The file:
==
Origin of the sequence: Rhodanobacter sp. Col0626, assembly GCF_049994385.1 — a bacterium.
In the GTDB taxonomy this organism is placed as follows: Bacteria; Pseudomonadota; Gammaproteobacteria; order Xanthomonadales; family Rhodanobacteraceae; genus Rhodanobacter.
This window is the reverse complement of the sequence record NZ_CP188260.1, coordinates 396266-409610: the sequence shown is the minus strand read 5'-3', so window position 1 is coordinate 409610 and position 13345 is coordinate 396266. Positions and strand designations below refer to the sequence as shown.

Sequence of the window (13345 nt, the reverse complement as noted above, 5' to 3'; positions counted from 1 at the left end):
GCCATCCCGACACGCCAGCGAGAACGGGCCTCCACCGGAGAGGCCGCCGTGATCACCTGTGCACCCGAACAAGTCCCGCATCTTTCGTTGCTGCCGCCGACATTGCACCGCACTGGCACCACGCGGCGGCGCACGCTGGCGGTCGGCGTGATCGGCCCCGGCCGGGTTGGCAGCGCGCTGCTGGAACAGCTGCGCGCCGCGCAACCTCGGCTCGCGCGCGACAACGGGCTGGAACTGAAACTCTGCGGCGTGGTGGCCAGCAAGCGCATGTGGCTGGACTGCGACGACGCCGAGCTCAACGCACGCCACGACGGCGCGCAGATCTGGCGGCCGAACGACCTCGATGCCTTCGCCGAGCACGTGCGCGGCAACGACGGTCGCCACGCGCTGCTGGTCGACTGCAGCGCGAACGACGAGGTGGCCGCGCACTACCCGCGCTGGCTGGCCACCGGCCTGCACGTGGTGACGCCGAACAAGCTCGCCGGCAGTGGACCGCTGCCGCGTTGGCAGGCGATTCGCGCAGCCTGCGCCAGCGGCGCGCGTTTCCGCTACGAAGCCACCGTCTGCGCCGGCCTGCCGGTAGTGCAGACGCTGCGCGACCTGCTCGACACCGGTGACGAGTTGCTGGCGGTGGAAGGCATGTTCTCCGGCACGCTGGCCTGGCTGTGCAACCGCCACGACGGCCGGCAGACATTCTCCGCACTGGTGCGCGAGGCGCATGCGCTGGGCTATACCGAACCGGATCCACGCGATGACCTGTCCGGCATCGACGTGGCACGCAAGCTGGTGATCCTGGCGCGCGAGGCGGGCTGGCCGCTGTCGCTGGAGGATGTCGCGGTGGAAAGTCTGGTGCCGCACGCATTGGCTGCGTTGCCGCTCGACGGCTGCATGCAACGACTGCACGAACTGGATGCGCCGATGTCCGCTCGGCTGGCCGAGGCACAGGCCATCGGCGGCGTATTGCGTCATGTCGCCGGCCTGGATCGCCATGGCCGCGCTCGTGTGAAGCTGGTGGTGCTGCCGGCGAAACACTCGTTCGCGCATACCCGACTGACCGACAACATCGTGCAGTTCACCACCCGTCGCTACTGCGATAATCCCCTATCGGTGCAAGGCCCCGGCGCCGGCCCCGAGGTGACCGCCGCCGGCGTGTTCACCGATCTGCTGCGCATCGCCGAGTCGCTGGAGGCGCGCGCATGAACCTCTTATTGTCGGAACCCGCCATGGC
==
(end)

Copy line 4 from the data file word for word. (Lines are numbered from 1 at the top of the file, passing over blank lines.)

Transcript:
Sequence of the window (13345 nt, the reverse complement as noted above, 5' to 3'; positions counted from 1 at the left end):